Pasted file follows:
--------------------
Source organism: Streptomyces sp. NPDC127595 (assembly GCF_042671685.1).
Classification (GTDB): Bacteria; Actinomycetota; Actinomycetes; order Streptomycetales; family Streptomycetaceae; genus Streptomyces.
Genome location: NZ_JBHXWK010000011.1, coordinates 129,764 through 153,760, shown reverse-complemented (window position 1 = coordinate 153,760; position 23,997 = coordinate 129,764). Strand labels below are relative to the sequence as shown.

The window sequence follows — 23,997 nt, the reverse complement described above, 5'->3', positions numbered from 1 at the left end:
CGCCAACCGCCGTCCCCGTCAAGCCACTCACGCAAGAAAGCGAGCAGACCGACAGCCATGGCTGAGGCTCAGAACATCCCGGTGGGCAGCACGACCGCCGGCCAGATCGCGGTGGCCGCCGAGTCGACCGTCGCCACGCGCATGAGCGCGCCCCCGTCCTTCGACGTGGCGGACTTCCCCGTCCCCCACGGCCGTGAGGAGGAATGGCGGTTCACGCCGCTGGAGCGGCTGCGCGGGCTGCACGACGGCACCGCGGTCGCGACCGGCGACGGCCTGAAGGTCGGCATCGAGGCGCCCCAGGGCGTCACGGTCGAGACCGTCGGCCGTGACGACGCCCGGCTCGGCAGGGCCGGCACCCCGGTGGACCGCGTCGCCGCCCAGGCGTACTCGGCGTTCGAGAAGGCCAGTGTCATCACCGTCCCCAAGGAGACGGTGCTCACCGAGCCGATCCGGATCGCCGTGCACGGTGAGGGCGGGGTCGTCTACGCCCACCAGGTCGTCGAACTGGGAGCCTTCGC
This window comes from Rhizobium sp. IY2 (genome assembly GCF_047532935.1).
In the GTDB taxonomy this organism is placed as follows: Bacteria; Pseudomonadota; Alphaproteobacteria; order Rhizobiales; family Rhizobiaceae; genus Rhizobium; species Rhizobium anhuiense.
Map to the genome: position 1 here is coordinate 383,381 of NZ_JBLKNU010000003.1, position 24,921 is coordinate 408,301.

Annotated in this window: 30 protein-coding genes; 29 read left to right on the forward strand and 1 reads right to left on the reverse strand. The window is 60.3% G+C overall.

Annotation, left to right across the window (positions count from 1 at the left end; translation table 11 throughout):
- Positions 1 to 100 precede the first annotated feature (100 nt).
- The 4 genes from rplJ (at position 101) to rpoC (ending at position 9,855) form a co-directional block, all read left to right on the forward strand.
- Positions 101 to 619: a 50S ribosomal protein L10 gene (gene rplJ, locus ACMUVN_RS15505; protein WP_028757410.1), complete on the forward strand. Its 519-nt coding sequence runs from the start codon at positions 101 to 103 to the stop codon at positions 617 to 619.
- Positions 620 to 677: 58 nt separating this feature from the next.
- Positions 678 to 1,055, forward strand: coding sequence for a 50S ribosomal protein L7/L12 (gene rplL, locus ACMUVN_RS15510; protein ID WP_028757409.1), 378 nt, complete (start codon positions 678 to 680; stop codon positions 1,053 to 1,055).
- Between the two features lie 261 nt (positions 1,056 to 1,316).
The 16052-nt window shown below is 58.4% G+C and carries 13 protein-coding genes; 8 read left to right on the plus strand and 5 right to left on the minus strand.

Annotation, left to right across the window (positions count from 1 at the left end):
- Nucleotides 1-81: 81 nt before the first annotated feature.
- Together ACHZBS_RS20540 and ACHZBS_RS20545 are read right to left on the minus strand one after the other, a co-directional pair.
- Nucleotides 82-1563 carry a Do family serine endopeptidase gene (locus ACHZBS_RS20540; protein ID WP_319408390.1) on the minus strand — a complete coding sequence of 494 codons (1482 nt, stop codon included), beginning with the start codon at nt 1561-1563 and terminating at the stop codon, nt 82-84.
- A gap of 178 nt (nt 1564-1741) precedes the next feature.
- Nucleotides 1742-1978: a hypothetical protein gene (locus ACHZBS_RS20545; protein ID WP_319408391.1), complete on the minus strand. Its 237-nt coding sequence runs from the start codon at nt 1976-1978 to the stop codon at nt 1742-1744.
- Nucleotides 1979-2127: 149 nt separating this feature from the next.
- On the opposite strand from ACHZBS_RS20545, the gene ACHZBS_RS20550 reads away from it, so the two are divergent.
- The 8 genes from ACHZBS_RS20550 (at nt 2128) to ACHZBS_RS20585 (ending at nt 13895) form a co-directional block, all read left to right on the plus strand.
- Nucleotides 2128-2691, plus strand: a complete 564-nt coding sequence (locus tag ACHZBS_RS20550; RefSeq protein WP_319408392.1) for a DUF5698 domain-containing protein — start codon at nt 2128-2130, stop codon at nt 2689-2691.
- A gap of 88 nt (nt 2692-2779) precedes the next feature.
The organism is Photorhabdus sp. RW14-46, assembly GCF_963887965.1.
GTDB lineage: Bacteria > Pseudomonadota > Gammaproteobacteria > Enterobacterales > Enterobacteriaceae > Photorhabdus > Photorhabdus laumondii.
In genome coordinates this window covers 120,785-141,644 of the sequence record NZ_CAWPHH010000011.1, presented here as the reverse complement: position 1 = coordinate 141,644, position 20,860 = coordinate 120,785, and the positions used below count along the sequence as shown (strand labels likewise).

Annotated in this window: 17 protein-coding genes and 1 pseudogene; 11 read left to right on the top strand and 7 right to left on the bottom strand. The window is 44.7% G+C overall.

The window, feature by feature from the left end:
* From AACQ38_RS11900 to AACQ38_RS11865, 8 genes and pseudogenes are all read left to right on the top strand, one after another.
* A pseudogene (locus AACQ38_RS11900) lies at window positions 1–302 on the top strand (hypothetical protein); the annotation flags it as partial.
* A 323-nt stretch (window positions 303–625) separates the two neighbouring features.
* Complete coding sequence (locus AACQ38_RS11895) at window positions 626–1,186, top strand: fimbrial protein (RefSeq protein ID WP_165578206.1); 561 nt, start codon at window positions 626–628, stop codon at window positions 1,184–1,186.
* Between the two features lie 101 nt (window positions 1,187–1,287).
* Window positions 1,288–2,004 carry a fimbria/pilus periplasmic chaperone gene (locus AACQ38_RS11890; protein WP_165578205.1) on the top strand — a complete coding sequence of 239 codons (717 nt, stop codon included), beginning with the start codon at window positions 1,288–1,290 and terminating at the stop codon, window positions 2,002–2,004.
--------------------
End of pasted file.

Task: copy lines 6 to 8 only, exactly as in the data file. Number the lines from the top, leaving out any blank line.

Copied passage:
This window comes from Rhizobium sp. IY2 (genome assembly GCF_047532935.1).
In the GTDB taxonomy this organism is placed as follows: Bacteria; Pseudomonadota; Alphaproteobacteria; order Rhizobiales; family Rhizobiaceae; genus Rhizobium; species Rhizobium anhuiense.
Map to the genome: position 1 here is coordinate 383,381 of NZ_JBLKNU010000003.1, position 24,921 is coordinate 408,301.